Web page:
T2 - Medial forearm and arm to the axilla
T4 - Nipple
T6 - Xyphoid process
T10 - Umbilicus
L3 - Medial knee
L4 - Anterior knee and medial malleolus
L5 - Dorsal surface of the foot and first, second, and third toes
S1 - Lateral malleolus
Neurological evaluation of dermatomes helps to assess radiculopathy or neurologic deficits as radicular patterns can suggest specific spinal nerve involvement. For example, sciatica, a common condition with a lifetime prevalence reported as high as 84%, will often present along the dermatome of the involved spinal nerve. Sciatica-associated pain will commonly follow a path from the posterior hip down the back of the thigh to the knee involving the S1 or S2 dermatome. Neurological assessment of dermatomes helps to assess the level of spinal cord injury.
Herpes zoster infections, colloquially known as chickenpox and shingles, are caused by varicella zoster virus or human herpesvirus 3 (HHV-3). In the primary varicella infection, the distribution is widespread and diffuse, progressing in a cephalocaudal manner with classic lesions often described as “dew drops on a rose petal.” With the resolution of the primary infection, the virus retreats into the dorsal root ganglia awaiting reactivation. Viral reactivation can frequently be due to a triggering event while in an immunocompromised state, but immunosuppression is not requisite for reactivation of the virus and presentation of the secondary disease.
Once reactivated, the viral symptoms typically present in 3 different phases. The pre-eruptive, or prodromal, phase exhibits symptoms associated with sensory phenomena presenting along the affected dermatome. These sensory symptoms may present as pain, burning, itching, or paresthesias. After the pre-eruptive phase follows the eruptive phase during which the affected dermatome erupts in a grouped vesicular rash (herpetiform) on an erythematous base. The vesicular lesions will most commonly present along a truncal dermatome, with facial onvolvement the second most prevalent. The lesions progress through a pattern of vesicles, pustules, crusting, and resolution.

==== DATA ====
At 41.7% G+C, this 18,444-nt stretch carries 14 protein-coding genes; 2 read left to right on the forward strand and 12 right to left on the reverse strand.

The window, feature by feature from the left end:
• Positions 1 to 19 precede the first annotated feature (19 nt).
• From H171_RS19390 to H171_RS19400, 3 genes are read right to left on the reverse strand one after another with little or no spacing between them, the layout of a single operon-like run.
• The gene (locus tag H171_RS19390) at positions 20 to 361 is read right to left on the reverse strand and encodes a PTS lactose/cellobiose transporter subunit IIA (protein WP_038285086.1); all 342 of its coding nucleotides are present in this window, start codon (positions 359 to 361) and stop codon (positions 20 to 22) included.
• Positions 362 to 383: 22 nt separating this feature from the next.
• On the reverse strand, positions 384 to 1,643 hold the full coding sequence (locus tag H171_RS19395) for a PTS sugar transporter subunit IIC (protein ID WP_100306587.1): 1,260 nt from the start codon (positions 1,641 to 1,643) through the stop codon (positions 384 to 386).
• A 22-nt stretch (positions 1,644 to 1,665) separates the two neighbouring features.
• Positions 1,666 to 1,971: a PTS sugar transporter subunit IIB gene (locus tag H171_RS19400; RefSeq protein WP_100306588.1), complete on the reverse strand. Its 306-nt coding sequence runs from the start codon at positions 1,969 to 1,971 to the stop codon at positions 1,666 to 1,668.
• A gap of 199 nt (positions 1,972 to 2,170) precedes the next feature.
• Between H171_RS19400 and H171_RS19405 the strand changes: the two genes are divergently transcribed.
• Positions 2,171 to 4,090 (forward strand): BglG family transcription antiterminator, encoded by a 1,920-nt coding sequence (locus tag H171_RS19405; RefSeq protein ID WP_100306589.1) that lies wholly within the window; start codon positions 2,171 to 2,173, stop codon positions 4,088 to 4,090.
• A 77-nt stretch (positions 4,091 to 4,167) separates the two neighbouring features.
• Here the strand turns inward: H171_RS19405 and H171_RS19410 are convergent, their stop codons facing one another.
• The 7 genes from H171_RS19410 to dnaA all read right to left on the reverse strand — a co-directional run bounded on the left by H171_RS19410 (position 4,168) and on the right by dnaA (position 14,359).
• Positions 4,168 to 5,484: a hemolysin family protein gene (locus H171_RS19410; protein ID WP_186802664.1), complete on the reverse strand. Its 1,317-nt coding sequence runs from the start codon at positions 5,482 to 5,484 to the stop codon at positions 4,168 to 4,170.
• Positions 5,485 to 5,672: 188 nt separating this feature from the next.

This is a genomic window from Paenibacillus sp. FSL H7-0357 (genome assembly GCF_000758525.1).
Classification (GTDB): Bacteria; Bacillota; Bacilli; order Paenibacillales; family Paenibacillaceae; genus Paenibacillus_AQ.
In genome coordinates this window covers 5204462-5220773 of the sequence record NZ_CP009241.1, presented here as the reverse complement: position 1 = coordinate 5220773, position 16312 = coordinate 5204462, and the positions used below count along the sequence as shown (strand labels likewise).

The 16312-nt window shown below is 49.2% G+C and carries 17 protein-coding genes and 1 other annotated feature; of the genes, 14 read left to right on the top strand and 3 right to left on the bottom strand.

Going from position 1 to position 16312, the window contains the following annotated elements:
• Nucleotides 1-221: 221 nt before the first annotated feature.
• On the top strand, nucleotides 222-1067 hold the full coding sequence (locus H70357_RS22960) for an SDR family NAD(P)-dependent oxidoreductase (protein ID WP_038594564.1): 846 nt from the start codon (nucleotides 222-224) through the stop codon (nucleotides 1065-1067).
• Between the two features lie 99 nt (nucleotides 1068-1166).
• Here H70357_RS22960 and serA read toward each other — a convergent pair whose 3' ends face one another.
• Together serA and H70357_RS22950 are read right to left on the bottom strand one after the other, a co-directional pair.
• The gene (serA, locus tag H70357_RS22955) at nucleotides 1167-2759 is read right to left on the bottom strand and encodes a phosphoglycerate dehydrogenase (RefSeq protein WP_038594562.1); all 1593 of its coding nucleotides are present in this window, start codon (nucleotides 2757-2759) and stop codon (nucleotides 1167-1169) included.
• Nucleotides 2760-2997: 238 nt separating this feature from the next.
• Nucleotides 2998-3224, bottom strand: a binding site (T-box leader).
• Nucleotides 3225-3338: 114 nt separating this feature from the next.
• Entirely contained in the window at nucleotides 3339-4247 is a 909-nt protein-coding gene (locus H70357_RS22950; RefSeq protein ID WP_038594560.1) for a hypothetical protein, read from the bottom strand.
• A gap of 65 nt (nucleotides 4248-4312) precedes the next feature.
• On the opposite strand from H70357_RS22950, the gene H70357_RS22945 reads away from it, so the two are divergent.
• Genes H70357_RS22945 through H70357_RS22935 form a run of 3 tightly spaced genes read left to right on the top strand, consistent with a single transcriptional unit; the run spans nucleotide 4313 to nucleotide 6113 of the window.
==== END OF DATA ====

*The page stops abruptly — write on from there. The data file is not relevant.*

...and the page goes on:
Disseminated herpes zoster is significantly rare and almost exclusively associated with severely immunocompromised states (i.e., AIDS, malignancy, long-term immunosuppressive therapy use, etc.). Affected patients are also at risk of life-threatening conditions including encephalitis or pneumonitis.
Of particular concern for herpes zoster infections is the involvement of the cranial nerves, particularly the trigeminal nerves (CN V). Herpes zoster ophthalmicus presents similarly to herpes zoster infections affecting the trunk, beginning with the prodromal phase of burning or itching on the skin, and can sometimes be clinically confused with trigeminal neuralgia while still in the pre-eruptive stage. The concern with herpes zoster ophthalmicus is that with the eruptive phase, lesions distribute along the face, and if involving the optic nerve, the oculomotor nerve, or the trigeminal nerve, blindness can result. Hutchinson’s sign, herpetic lesions along the lateral nose tip, indicates the involvement of the nasociliary branch of the first trigeminal nerve and is ominous of potential ocular involvement.
Upon resolution of the lesions, pain can remain and continue to affect patients along the affected dermatome as postherpetic neuralgia.